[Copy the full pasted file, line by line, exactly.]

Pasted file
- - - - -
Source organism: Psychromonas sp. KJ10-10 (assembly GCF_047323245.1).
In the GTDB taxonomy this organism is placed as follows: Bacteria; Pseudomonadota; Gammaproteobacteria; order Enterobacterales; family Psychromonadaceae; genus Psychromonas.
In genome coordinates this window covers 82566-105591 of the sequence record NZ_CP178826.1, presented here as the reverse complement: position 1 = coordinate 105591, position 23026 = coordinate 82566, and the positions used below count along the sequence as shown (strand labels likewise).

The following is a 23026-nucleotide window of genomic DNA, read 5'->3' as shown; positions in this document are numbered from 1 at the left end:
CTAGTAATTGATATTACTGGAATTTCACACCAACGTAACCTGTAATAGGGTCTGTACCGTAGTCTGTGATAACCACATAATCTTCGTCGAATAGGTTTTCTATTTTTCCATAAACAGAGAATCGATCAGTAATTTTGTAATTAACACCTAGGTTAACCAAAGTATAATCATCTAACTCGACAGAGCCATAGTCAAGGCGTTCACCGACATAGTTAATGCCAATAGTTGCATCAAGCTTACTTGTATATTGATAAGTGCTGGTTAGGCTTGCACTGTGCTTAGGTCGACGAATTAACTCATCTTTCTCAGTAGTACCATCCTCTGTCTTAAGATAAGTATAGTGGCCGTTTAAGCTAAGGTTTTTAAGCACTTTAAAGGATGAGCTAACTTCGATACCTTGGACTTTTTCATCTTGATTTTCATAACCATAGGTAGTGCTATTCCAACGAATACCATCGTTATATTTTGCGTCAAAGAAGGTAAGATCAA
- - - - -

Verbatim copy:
Source organism: Psychromonas sp. KJ10-10 (assembly GCF_047323245.1).
In the GTDB taxonomy this organism is placed as follows: Bacteria; Pseudomonadota; Gammaproteobacteria; order Enterobacterales; family Psychromonadaceae; genus Psychromonas.
In genome coordinates this window covers 82566-105591 of the sequence record NZ_CP178826.1, presented here as the reverse complement: position 1 = coordinate 105591, position 23026 = coordinate 82566, and the positions used below count along the sequence as shown (strand labels likewise).

The following is a 23026-nucleotide window of genomic DNA, read 5'->3' as shown; positions in this document are numbered from 1 at the left end:
CTAGTAATTGATATTACTGGAATTTCACACCAACGTAACCTGTAATAGGGTCTGTACCGTAGTCTGTGATAACCACATAATCTTCGTCGAATAGGTTTTCTATTTTTCCATAAACAGAGAATCGATCAGTAATTTTGTAATTAACACCTAGGTTAACCAAAGTATAATCATCTAACTCGACAGAGCCATAGTCAAGGCGTTCACCGACATAGTTAATGCCAATAGTTGCATCAAGCTTACTTGTATATTGATAAGTGCTGGTTAGGCTTGCACTGTGCTTAGGTCGACGAATTAACTCATCTTTCTCAGTAGTACCATCCTCTGTCTTAAGATAAGTATAGTGGCCGTTTAAGCTAAGGTTTTTAAGCACTTTAAAGGATGAGCTAACTTCGATACCTTGGACTTTTTCATCTTGATTTTCATAACCATAGGTAGTGCTATTCCAACGAATACCATCGTTATATTTTGCGTCAAAGAAGGTAAGATCAA